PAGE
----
A blogger friend sent this to me and it is so very true and actually a great resource for those who are struggling with cancer.  I want to also say that I know first hand that it is hard to always get exercise, especially when you are not feeling good from treatments etc.  But it is so very important.  There will always be those days when you cannot peel yourself off of the bed/sofa but that is OK.  On those days where you do feel good enough to get up try to get even a little exercise.  Go for a walk, do a little yard work or house work.  Even the smallest of things can get your body moving and feeling good or at least a little better.

And for those of you out there who haven't been diagnosed, exercise is just as important! It helps prevent cancers or at least keeps you healthy so that your body is able to fight it off. Keeping ourselves as healthy as possible (cancer or no cancer) is oh so important to our overall health.

I hope you enjoy this article as much as I did.  Kudos to you David and thank you for sharing this important piece of information with us all!  I have also posted a link to David's blog for you to enjoy.




The Power of Fitness

According to research presented by the National Association of Physical Activity and Health, an active lifestyle may prevent cancer deaths in men. Similar studies suggest the same is true for women with certain types of cancer. In fact, the American Cancer Society contends that exercise, even in small amounts, may be beneficial. As helpful as a fitness routine may be, it is not meant to be a substitute for regular cancer treatments.

Exercise may help with some of the possible side effects of some types of cancer such as lung cancer,
liver cancer, breast cancer, and even a rare and usually terminal cancer such as mesothelioma. Even just walking around may prevent blood clots in the legs. Exercise may also reduce fatigue in cancer patients. Patients who exercised on a regular basis before their diagnosis should continue to do so after their diagnosis with consent from their doctor. Many doctors believe that exercise can help improve one’s life expectancy.  For example, Mesothelioma life expectancy is typically 1-2 years after initial diagnosis, but some patients live five years or more from the time they were first diagnosed. A European study found a link between reducing consumption of red meat and a reduced risk of colon cancer. The study suggests a diet rich in vegetables, fruits and whole grains to reduce the risk of prostate cancer.

Some studies suggest a link between physical exercise and a lower risk of rectal and colon cancer. Exercise has also been shown to display a reduced risk of
ovarian cancer in certain studies. It's hard to confirm a definite link between fitness and cancer because so many factors are involved, but several studies have found several health benefits of staying in shape or starting an exercise routine. Additional studies have found a correlation between exercise and a reduced risk of breast cancer, prostate cancer and lung cancer.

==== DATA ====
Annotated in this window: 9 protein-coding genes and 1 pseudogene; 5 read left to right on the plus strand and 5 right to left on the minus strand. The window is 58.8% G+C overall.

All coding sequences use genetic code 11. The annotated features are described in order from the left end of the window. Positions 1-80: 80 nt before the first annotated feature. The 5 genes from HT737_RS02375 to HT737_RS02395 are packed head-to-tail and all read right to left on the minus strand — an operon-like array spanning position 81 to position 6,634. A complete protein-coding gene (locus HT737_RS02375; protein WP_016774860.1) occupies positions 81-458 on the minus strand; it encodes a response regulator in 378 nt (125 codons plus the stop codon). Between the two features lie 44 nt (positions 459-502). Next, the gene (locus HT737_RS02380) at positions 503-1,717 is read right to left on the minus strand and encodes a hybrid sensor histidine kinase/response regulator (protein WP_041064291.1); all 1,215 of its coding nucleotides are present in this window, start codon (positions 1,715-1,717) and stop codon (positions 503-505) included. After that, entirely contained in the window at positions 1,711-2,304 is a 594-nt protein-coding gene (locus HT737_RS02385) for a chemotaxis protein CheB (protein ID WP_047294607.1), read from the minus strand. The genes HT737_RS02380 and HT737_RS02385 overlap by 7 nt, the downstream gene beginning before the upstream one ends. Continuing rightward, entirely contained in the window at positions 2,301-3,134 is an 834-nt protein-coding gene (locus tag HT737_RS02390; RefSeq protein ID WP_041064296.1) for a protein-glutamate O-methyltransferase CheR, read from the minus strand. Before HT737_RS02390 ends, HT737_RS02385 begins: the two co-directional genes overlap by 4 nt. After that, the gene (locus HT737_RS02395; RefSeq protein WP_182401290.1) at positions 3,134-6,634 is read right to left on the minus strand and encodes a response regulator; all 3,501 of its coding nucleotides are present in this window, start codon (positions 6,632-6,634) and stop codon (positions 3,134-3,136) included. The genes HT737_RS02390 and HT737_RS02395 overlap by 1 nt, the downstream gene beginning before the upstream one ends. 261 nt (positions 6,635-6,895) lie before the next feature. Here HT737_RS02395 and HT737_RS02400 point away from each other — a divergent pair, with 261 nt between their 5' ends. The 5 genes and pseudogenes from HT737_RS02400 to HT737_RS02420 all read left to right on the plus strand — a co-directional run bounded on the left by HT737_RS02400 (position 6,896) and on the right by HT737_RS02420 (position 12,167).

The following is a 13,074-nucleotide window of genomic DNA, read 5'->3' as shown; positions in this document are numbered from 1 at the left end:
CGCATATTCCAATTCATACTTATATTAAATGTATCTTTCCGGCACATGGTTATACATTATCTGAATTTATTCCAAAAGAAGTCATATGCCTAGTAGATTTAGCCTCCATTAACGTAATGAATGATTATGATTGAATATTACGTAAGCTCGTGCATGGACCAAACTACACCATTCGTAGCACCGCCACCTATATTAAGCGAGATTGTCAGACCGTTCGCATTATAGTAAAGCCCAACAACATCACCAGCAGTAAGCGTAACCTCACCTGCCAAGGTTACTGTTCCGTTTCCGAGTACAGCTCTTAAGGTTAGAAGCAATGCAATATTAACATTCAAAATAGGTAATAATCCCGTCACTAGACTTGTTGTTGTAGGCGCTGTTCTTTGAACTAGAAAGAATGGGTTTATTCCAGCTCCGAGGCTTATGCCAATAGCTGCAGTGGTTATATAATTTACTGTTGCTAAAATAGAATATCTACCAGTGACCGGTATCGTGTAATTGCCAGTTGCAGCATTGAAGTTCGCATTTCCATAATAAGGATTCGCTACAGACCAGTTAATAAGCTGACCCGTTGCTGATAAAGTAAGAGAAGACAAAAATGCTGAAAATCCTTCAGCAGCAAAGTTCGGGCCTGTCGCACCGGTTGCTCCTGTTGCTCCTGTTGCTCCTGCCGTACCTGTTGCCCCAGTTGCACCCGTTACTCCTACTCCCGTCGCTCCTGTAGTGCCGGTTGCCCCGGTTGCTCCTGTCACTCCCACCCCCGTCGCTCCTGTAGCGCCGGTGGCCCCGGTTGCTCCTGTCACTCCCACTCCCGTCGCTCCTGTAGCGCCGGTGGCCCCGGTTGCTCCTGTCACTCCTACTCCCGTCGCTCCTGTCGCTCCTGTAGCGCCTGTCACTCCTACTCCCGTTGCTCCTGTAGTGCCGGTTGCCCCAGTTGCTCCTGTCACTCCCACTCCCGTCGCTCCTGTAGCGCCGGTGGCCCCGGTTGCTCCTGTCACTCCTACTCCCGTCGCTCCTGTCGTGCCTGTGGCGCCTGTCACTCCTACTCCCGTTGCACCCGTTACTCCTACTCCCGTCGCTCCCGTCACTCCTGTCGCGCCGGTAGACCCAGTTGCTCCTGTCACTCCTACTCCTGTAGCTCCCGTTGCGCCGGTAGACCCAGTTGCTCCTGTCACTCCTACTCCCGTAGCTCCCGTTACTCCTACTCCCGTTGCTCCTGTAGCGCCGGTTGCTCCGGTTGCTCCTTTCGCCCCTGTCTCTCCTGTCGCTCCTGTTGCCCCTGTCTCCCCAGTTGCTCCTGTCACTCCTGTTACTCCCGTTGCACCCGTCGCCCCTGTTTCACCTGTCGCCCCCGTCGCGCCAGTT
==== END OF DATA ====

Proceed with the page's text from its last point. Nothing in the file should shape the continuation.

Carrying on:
Adopting a fitness routine may also be beneficial
following cancer treatment. There is significant evidence to suggest exercise may help prevent various types of cancer, but studies show a steady fitness routine may also help recovering cancer patients’ deal with the side effects of treatment. Cancer patients who have recovered may also benefit from regular exercise. Recent studies suggest a connection between regular exercise and a reduced chance of recurrence. General benefits of exercise include improved mood, increased self-confidence, reduced fatigue, lower risk of cardiovascular disease and reduced risk of diabetes. Patients should talk to their doctor before starting a regular exercise program.

Wednesday, September 14, 2011

Today is a good, good day!

Last night, for the first time without actually having to, I set my alarm clock for 7am.  Usually I just hit the snooze button a time (or ten) before I actually get up.  Luckily I was using an alarm clock that I was not used to and couldn't find the snooze button, so up at 7am I was.  I made my usual cup of Earl Grey and decided to wake up a little by pulling some weeds in our very neglected front yard.  That actually did the trick and what a way to wake up, smelling all those broken green weeds.  I love the smell of plants, especially tomato plants!

Anyway, today I have an appointment at the Center for Traditional Medicine and it happens to coincide with my friend Susan's appointment and I am so excited to see her!  We have kind of a "girl" day planned. After our appointments at the CTM I will be accompanying her to some more doctors appointments. That is what happens when you have cancer, always some doctors appointment, always.  As a matter of fact your doctors appointments and chemo and IV's etc are what you revolve your entire life around.  Someone says "Hey! What are you doing tomorrow/next Tuesday/next week/etc. and you can't really say if you are going to feel good enough to do anything, that is IF you don't actually have an appointment that day.  It is strange as you watch yourself deteriorating.  Your memory going south, you can no longer multi-task or even single-task because you forget that you were even doing anything at all.  You are all of the sudden that "flaky" friend that gets on everyones nerves because you either forgot (chemo brain) that you had a date with someone or you didn't anticipate feeling like crap so you have to cancel.  Even your partner/caregiver gets annoyed because you are not the same person you used to be...